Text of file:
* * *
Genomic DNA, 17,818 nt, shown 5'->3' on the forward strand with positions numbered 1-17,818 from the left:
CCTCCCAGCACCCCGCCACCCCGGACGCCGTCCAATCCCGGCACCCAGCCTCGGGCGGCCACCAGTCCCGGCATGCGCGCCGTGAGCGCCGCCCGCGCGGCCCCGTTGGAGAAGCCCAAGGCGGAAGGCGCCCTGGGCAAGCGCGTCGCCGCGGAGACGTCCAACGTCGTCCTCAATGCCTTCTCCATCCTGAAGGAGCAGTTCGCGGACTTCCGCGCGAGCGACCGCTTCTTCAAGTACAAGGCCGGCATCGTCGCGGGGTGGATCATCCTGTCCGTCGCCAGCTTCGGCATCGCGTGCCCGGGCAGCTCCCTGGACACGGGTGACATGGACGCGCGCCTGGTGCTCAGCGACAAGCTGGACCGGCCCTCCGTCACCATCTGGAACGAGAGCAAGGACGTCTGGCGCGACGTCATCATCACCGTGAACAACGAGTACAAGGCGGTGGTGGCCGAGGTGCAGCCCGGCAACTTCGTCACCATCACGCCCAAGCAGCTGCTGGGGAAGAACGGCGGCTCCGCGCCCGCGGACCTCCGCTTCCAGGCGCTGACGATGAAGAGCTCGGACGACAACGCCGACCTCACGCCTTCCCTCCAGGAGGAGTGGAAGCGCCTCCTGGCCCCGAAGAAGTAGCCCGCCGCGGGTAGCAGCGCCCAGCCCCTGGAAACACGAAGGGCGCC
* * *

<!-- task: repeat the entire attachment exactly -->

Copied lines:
Genomic DNA, 17,818 nt, shown 5'->3' on the forward strand with positions numbered 1-17,818 from the left:
CCTCCCAGCACCCCGCCACCCCGGACGCCGTCCAATCCCGGCACCCAGCCTCGGGCGGCCACCAGTCCCGGCATGCGCGCCGTGAGCGCCGCCCGCGCGGCCCCGTTGGAGAAGCCCAAGGCGGAAGGCGCCCTGGGCAAGCGCGTCGCCGCGGAGACGTCCAACGTCGTCCTCAATGCCTTCTCCATCCTGAAGGAGCAGTTCGCGGACTTCCGCGCGAGCGACCGCTTCTTCAAGTACAAGGCCGGCATCGTCGCGGGGTGGATCATCCTGTCCGTCGCCAGCTTCGGCATCGCGTGCCCGGGCAGCTCCCTGGACACGGGTGACATGGACGCGCGCCTGGTGCTCAGCGACAAGCTGGACCGGCCCTCCGTCACCATCTGGAACGAGAGCAAGGACGTCTGGCGCGACGTCATCATCACCGTGAACAACGAGTACAAGGCGGTGGTGGCCGAGGTGCAGCCCGGCAACTTCGTCACCATCACGCCCAAGCAGCTGCTGGGGAAGAACGGCGGCTCCGCGCCCGCGGACCTCCGCTTCCAGGCGCTGACGATGAAGAGCTCGGACGACAACGCCGACCTCACGCCTTCCCTCCAGGAGGAGTGGAAGCGCCTCCTGGCCCCGAAGAAGTAGCCCGCCGCGGGTAGCAGCGCCCAGCCCCTGGAAACACGAAGGGCGCC